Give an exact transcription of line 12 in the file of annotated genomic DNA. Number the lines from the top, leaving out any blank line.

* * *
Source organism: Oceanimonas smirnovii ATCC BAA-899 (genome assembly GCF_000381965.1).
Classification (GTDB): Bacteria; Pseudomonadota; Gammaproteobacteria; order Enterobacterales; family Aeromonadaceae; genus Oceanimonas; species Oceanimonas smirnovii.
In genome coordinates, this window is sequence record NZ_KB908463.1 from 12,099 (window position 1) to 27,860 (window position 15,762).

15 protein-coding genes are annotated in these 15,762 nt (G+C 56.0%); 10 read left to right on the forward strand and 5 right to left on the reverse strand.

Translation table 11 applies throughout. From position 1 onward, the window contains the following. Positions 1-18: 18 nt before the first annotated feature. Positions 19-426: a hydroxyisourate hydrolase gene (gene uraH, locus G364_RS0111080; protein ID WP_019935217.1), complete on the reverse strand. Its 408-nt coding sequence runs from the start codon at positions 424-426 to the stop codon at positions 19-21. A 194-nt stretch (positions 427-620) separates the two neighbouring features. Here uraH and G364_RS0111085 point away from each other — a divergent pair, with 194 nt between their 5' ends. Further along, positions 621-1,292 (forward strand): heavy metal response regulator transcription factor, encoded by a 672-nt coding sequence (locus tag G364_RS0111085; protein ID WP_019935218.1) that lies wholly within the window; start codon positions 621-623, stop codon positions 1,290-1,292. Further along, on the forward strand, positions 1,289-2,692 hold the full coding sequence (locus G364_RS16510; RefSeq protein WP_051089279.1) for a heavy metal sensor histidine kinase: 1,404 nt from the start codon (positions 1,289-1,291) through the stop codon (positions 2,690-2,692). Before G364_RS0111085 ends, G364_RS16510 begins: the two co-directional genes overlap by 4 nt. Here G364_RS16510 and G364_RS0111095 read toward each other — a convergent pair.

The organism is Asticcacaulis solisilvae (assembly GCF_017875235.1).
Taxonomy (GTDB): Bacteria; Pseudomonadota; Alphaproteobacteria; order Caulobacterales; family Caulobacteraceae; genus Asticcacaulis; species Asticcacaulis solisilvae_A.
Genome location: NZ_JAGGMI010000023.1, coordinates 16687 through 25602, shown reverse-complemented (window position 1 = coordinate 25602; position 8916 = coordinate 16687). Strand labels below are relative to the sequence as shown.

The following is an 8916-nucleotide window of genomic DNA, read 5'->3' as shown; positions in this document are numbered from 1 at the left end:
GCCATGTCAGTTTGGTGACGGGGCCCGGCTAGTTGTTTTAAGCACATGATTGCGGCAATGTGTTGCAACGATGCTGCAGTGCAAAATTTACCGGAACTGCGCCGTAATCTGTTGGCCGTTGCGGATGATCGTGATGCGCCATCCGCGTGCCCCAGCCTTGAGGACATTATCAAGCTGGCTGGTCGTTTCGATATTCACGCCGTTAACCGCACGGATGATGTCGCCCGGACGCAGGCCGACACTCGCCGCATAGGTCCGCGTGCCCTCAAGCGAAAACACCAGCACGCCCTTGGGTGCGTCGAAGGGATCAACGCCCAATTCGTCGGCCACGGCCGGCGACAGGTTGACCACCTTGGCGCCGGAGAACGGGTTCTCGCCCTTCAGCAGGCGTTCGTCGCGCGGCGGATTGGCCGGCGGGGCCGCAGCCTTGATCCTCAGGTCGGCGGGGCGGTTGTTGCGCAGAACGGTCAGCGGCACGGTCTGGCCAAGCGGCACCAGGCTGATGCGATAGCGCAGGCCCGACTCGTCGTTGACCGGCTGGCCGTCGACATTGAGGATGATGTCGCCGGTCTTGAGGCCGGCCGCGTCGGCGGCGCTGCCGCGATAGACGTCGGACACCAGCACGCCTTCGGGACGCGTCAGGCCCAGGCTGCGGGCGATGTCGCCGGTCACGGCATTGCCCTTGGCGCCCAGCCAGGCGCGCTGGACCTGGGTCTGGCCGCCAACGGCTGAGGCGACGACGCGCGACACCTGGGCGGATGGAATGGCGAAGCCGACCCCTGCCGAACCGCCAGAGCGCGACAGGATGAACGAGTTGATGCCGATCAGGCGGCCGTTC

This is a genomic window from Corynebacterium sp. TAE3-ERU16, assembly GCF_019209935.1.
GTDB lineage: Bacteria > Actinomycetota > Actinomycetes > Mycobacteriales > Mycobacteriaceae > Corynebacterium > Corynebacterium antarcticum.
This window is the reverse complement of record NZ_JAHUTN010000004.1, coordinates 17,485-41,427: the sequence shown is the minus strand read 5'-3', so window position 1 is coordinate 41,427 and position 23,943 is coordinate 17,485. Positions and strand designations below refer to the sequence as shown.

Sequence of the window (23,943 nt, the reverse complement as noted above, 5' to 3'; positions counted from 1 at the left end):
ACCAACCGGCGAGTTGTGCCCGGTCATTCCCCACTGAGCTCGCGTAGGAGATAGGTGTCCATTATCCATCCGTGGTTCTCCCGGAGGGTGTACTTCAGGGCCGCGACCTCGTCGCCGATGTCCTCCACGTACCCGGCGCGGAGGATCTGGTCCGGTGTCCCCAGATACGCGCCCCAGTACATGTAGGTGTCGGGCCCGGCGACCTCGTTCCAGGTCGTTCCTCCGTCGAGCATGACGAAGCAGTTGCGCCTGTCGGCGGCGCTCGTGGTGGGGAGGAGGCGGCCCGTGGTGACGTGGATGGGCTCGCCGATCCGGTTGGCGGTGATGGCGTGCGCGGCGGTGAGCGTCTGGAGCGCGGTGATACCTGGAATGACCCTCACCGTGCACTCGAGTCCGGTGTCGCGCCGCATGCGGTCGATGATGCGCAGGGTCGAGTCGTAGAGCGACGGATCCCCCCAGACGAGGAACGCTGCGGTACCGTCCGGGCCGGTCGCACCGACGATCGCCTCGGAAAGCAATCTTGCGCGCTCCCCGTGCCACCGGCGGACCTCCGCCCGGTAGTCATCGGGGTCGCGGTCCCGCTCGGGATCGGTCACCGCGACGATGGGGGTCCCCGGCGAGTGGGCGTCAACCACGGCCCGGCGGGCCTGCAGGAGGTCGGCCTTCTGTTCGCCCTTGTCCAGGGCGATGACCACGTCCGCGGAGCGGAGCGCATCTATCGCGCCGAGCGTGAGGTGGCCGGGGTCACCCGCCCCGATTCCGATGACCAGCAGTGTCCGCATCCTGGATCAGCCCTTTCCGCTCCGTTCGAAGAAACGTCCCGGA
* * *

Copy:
GTDB lineage: Bacteria > Actinomycetota > Actinomycetes > Mycobacteriales > Mycobacteriaceae > Corynebacterium > Corynebacterium antarcticum.